The Last Stand (The Eleven Years War: Book One)

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Chapter Thirty

The town of Marana was small, with barely 1,000 permanent residents. It sat on the northern shore of Lake Thias, and despite its location by a major river, it remained one of the most isolated places in Caitha. It meant that Eza’s arrival was met with a lot of scrutiny, but not enough that anyone caused any trouble for her; thanks to the superstition that ran rampant through Caitha about the figures in black. Rooks were thought to be demonic by some, immortal by most, and assassins for the royal family by all; they were not the sort that you messed with, unless you had a death wish.

This somewhat justified fear of Rooks made Eza’s job a little difficult the night of her arrival. She went to the town’s tavern after getting settled in her room at the small boarding house that would be her home for the next few days. The second she walked in, her black cloak tied over her shoulders, she could feel the eyes of every patron staring at her in fear. Even the tavern’s owner, a burly man who could almost give Silas a run for his money in size, coward behind the bar at the sight of the 16-year-old Rook commander.

Eza pulled back the hood of her cloak, revealing her scarred face, as she walked toward the bar. The tavern’s patrons were beginning to whisper about her, now, about who she was: the Kurzhian, a mystical being that was spoken about in the north of Caitha as reverently as her countrymen spoke about the saints. Thanks to her reputation, not only was she feared because she was a Rook, but she was also feared as the mighty being that she supposedly was. It was said by many that her scar came from a battle with General Raul himself, the same one that he lost his eye in, and that she’d once taken out half of a battalion single-handedly. The only rumor that had some truth to it was the “fact” that she’d started a riot in a Gisken prison and had escaped undetected while the guards tried to handle the prisoners; Mitrius was really the one who started the riot, and the saints know that her escape hadn’t been undetected.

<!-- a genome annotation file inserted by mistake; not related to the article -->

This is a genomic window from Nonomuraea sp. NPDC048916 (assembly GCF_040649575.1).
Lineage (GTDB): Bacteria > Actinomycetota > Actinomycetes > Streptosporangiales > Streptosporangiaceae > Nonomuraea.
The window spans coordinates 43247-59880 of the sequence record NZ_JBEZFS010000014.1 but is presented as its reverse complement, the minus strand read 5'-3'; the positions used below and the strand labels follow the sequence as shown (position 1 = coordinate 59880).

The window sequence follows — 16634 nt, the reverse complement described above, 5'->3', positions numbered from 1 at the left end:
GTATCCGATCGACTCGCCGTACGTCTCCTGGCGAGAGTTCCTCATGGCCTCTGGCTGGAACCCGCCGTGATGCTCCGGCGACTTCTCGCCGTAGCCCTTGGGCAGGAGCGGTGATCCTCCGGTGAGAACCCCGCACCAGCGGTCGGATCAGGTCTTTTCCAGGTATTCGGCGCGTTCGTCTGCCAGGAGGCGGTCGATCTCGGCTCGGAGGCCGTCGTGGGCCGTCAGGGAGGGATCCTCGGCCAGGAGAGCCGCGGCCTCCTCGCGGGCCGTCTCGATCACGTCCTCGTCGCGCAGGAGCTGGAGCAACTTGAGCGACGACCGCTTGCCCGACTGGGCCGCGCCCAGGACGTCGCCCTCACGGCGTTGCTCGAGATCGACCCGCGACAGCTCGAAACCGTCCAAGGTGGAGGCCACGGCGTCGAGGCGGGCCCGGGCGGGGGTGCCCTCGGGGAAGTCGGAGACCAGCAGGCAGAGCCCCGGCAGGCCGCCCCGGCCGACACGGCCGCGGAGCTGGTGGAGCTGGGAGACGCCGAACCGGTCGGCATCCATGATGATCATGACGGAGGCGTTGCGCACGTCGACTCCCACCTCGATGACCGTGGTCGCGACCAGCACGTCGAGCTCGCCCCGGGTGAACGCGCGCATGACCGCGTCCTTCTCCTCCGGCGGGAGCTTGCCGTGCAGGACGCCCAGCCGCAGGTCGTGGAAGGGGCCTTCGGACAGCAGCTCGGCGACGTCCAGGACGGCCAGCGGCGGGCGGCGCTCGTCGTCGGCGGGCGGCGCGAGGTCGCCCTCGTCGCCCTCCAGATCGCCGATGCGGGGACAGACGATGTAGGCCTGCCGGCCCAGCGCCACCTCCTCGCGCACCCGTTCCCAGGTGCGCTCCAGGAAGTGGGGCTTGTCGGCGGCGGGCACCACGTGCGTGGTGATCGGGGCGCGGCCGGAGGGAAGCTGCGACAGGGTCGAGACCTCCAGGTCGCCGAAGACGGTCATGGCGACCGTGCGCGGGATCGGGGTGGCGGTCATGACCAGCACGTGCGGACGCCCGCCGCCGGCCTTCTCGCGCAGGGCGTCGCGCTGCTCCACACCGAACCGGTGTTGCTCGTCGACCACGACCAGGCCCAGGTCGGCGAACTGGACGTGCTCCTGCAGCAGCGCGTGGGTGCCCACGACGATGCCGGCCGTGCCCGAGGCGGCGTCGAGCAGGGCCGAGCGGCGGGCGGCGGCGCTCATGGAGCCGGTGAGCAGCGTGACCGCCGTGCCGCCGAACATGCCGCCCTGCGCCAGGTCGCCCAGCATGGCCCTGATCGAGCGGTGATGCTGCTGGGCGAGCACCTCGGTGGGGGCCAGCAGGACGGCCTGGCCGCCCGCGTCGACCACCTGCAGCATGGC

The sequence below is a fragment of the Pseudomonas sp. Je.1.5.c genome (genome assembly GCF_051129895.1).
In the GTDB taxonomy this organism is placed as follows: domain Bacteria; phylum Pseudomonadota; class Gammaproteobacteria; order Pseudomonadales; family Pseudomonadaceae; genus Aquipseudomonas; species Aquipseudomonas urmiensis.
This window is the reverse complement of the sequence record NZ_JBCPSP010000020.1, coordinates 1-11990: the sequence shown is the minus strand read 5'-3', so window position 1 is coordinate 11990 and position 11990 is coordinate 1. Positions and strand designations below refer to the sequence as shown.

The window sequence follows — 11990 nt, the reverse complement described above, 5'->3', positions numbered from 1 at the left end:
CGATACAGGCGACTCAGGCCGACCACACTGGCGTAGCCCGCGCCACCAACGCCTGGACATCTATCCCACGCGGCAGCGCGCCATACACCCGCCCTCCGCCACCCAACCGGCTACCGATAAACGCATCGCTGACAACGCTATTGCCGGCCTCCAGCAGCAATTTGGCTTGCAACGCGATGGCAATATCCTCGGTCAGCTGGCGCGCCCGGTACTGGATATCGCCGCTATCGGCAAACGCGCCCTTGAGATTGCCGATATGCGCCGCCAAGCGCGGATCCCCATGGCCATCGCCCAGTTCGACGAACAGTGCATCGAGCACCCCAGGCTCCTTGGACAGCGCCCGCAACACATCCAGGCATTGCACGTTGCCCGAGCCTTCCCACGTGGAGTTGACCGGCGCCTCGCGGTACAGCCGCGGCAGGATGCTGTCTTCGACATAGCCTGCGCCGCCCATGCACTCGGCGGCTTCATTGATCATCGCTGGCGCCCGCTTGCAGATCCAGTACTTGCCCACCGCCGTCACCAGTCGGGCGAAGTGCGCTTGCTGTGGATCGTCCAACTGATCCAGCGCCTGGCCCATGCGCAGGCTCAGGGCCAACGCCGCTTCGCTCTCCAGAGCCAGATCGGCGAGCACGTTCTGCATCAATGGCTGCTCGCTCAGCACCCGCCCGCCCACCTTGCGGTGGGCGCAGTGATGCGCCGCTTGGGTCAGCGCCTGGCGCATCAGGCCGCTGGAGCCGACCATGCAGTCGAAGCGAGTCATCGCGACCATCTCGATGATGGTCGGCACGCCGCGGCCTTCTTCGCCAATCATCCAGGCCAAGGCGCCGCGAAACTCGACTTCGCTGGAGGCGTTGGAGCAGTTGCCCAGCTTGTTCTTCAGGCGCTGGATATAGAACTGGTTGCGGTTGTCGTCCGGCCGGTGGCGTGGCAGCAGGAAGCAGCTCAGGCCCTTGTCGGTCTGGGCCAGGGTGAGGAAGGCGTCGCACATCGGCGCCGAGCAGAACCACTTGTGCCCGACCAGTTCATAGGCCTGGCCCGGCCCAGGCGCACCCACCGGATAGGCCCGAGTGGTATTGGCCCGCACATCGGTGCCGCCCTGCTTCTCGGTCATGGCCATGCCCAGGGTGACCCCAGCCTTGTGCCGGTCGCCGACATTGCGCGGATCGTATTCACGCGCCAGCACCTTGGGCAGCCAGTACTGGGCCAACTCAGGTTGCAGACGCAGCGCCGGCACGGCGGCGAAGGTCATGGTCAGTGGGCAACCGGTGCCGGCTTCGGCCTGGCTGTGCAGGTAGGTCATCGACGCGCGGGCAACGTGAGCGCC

“I-It’s a p-pleasure to have y-you in my tavern, m-ma’am,” the tavern’s owner said as she sat down at the bar with a bow. She could see him shaking with terror.

Eza nodded as she set her staff down on the bar, along with a silver dram. “Get me a bowl of pottage and a tankard of ale, please. You can keep the change.” For a few seconds, the tavern owner simply stared at the silver coin, unsure if she was really going to give it to him. Then, he gently took it, held it close to his chest, and bowed. “Th-thank you, ma’am.” He turned around and began working on her ale and pottage.

As he did, another patron entered and sat down next to her. He was a Watchman, judging by his gray cloak, and had been for a long time; the new ones always walked with a sense of pride with their brand new cloaks. His was frayed and his broad shoulders where hunched from years of being branded sub-human.

The tavern owner came back with Eza’s ale. She swigged it as he went off to get the Watchman a tankard. “You’re a long way from your fort, Watchman; for your sake, I hope that you aren’t a deserter.”

“I’m not, ma’am,” The Watchman said. “The Giskens captured my fort a few weeks ago. I’ve been trying to get to Asfalis for a while, but I haven’t been able to get much farther than here, since nobody seems to want to hire a Watchman.

“Fort Asfalis has fallen, too,” Eza said. The Watchman cursed. “Which one were you stationed at?”

“Fort Matisse,” he said. Eza cursed as the tavern owner came back with the Watchman’s tankard and Eza’s pottage. Fort Matisse was the second largest of the intelligence core’s forts, second only to Fort Asfalis; the fact that it was gone, too, was a huge blow.

The Watchman swigged from his tankard as Eza at her pottage. She discovered that it was ranked second as the worst she’d ever tasted; thank the gods, it didn’t outrank the stuff she’d eaten in Kurzh.

“So, what’s a Rook doing in Marana? I didn’t think that you people like to concern yourselves with tiny fishing villages.”

“We intercepted a report about a northern invasion force getting ready to take Jastan,” Eza said. “I was sent here to investigate.”

The Watchman looked over at her, surprised. “You guys just barely found out about the northern invasion?”

Eza nodded. “This place has been an intelligence black hole for the past few months.”

The Watchman frowned, confused. “So you guys haven’t been getting our intelligence reports?” Eza shook her head.

“I’m fairly certain that the Giskens have been intercepting our messengers,” she said. “They’ve been doing a damned good job at turning our intelligence service useless, and I don’t like it.”

One of the patrons, a burly man with thick brown hair, clapped one of his meaty hands on his shoulder.